Chow was pregnant at the time Del Priore started, and submitted a request for maternity leave that Del Priore approved on May 21, 2004. (Id. ¶¶ 11-12) On June 17, 2004, the second-to-last business day before Chow's maternity leave was to begin, Del Priore met with Chow and Son (who was not pregnant) and told them that the Product Line Manager positions were going to be eliminated and their employment terminated. (Id. ¶¶ 20-21, 26) The same day, Denise Lockaby, Director of Professional Development, met with Chow to conduct her exit interview and informed her that her official termination date would be delayed until after she received the full maternity leave she had been scheduled to take. (Id. ¶ 25) Chow received the same maternity benefits she would have received had Del Priore not decided to terminate her employment, and she technically remained employed by Tommy Footwear until August 23, 2004 (the last day of her scheduled leave). (Id. ¶¶ 26-28)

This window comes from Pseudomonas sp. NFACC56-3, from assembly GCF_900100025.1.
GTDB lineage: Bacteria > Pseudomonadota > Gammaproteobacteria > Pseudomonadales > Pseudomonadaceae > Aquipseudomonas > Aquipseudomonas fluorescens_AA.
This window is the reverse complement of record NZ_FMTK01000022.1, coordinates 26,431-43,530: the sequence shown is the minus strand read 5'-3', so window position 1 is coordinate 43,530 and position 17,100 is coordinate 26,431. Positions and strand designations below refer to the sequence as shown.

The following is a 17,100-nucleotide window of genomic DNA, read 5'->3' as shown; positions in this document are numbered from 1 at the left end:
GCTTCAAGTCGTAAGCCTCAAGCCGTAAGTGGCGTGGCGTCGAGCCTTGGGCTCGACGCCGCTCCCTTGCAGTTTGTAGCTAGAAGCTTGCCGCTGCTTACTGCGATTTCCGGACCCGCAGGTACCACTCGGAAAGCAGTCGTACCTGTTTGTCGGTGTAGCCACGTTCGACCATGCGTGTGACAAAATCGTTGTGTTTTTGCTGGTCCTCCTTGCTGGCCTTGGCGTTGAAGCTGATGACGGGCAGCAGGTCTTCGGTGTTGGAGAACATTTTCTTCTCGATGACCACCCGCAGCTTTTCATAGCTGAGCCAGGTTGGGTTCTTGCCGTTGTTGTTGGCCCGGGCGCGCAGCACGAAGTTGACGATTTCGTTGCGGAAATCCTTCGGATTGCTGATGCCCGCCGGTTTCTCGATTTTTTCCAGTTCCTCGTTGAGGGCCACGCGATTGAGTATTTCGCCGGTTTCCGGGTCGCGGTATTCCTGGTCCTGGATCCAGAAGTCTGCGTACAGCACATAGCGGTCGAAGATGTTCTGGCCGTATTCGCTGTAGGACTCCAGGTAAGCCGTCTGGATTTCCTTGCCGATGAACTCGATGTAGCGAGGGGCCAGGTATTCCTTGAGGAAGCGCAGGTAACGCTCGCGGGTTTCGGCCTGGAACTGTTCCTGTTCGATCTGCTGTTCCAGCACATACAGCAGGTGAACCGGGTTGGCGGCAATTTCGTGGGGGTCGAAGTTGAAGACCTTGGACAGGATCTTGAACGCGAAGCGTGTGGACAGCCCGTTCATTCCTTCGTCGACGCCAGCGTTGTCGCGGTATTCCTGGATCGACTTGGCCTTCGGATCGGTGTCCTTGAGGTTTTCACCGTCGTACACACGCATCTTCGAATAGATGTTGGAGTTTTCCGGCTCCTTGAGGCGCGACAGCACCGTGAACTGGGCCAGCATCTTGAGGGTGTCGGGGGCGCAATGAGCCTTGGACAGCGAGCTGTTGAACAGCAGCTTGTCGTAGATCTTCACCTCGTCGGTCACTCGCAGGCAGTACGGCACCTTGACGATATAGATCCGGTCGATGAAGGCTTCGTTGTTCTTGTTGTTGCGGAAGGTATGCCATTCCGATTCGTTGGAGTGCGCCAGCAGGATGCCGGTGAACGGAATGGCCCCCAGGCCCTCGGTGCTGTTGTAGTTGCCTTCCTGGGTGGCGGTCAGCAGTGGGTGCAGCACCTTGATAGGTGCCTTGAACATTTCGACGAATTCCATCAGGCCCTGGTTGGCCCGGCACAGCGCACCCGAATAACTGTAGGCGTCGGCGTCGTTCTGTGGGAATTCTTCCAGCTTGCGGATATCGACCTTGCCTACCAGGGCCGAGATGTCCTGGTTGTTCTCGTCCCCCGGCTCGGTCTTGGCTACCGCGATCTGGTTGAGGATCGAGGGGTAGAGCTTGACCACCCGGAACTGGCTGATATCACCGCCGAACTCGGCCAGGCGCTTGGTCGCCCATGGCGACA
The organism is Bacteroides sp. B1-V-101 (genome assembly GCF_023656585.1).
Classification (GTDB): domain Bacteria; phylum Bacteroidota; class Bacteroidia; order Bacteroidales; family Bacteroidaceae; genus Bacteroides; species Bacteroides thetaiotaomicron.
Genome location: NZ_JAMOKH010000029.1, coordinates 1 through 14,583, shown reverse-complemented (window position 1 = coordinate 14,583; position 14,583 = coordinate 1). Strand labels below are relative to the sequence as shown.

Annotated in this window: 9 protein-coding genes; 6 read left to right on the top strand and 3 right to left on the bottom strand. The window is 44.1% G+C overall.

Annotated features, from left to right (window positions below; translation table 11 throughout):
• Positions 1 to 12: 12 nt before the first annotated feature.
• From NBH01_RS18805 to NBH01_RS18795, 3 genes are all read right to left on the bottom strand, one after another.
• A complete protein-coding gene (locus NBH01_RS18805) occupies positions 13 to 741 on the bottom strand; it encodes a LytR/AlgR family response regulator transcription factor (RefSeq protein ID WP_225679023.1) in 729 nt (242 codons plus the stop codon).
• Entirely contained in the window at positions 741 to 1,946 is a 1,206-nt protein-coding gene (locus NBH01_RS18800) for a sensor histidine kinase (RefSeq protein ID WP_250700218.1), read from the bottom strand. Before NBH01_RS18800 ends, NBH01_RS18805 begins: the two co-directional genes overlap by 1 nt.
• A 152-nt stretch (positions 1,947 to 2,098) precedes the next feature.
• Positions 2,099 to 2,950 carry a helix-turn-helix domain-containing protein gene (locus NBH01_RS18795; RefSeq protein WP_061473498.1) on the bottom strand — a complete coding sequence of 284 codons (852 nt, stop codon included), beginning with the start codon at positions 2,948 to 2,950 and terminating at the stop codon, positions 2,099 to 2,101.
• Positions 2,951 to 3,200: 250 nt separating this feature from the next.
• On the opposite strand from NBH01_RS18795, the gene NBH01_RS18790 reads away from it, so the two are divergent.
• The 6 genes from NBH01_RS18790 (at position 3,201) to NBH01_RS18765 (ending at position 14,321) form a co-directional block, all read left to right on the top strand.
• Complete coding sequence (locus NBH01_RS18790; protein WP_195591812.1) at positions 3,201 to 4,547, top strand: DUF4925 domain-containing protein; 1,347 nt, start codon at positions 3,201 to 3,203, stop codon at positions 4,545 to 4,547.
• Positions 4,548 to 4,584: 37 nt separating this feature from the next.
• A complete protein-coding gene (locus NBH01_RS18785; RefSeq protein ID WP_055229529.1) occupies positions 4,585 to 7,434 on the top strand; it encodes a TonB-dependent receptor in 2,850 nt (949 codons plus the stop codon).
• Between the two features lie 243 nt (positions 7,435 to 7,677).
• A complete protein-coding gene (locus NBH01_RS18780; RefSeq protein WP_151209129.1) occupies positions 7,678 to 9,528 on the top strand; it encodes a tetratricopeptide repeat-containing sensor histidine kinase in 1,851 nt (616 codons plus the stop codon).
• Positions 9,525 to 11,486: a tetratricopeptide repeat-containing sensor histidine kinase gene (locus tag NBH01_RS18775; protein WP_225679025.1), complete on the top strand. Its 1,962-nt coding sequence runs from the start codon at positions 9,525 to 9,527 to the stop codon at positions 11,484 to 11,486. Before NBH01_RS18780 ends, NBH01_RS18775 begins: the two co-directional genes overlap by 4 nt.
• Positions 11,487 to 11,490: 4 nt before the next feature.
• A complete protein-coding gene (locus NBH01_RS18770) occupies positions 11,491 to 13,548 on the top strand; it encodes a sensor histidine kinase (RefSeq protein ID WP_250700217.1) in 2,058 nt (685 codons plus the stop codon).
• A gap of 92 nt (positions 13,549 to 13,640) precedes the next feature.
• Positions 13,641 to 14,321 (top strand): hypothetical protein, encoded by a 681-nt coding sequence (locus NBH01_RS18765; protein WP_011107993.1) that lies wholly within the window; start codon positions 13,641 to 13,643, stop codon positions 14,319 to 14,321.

Del Priore made the decision to eliminate the Product Manager positions with the approval of Richie Woodworth, the President of Tommy Footwear, and the Human Resources Services Group. (Id. ¶¶ 3, 14, 30) Del Priore made the decision as part of a reorganization of the Product Design and Marketing department, which Woodworth had started by creating Del Priore's Senior Vice President position. (Id. ¶¶ 6-8) The remainder of the restructuring was left to Del Priore to implement. (Id. ¶¶ 8, 10) She determined that the three Product Line Manager positions (two on the Women's side, and one on the Men's side) should be eliminated, and that their responsibilities should be divided between two new, more senior Director's positions -- one for Women and one for Men -- each of which would be supported by one or two administrative Product Coordinator positions. (Id. ¶ 13) There is no evidence that Chow expressed interest in either of the new positions, and Chow concedes that she "has chosen to stay at home since the birth of her first child except for" performing a brief consulting job. (Id. ¶ 23)